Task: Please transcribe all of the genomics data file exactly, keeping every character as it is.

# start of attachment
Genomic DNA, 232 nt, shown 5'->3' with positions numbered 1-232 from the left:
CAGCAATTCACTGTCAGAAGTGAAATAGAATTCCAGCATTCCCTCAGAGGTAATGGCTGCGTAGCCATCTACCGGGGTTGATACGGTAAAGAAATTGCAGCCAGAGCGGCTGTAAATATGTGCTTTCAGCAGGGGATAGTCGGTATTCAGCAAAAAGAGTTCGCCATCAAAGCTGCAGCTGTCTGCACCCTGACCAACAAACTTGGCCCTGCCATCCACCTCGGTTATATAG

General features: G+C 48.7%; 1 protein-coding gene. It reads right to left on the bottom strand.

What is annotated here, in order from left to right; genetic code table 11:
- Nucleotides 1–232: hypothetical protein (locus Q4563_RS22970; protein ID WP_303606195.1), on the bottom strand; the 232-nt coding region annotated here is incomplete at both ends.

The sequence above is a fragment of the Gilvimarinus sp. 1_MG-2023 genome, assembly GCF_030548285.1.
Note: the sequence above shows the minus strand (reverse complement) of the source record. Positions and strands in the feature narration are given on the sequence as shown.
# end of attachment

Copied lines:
Genomic DNA, 232 nt, shown 5'->3' with positions numbered 1-232 from the left:
CAGCAATTCACTGTCAGAAGTGAAATAGAATTCCAGCATTCCCTCAGAGGTAATGGCTGCGTAGCCATCTACCGGGGTTGATACGGTAAAGAAATTGCAGCCAGAGCGGCTGTAAATATGTGCTTTCAGCAGGGGATAGTCGGTATTCAGCAAAAAGAGTTCGCCATCAAAGCTGCAGCTGTCTGCACCCTGACCAACAAACTTGGCCCTGCCATCCACCTCGGTTATATAG

General features: G+C 48.7%; 1 protein-coding gene. It reads right to left on the bottom strand.

What is annotated here, in order from left to right; genetic code table 11:
- Nucleotides 1–232: hypothetical protein (locus Q4563_RS22970; protein ID WP_303606195.1), on the bottom strand; the 232-nt coding region annotated here is incomplete at both ends.

The sequence above is a fragment of the Gilvimarinus sp. 1_MG-2023 genome, assembly GCF_030548285.1.
Note: the sequence above shows the minus strand (reverse complement) of the source record. Positions and strands in the feature narration are given on the sequence as shown.